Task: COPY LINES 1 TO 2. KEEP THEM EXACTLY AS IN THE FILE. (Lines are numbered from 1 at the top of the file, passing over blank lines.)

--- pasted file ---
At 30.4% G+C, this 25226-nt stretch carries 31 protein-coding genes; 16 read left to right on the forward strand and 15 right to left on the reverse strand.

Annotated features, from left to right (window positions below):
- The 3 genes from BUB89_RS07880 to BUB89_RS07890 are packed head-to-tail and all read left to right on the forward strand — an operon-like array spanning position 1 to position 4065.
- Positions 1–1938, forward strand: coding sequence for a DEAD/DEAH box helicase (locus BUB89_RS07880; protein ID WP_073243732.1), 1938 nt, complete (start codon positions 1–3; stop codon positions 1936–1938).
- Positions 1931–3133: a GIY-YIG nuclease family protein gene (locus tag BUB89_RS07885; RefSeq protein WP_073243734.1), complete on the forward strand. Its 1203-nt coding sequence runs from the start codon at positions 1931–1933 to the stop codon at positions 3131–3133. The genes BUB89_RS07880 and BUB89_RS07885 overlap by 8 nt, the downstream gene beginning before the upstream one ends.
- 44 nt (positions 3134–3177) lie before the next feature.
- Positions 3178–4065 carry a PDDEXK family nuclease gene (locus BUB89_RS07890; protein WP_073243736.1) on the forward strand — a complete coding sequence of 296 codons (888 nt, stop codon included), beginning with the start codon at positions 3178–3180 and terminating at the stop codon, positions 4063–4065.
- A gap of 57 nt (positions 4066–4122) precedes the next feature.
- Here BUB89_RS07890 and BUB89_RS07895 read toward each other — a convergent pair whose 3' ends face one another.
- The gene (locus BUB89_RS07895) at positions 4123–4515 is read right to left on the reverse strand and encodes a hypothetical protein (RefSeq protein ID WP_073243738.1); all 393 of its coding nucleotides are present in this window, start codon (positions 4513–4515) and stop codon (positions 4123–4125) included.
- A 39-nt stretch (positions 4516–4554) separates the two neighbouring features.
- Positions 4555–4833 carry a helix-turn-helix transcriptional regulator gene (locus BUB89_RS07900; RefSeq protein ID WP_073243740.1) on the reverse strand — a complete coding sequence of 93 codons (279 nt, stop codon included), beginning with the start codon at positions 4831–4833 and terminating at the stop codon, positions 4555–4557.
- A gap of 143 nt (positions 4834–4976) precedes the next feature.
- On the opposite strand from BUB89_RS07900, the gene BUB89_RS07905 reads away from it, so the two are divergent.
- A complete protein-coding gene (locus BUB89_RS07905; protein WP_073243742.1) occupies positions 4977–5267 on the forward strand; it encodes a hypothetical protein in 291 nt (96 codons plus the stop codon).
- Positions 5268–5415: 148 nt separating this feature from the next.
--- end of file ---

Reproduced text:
At 30.4% G+C, this 25226-nt stretch carries 31 protein-coding genes; 16 read left to right on the forward strand and 15 right to left on the reverse strand.

Annotated features, from left to right (window positions below):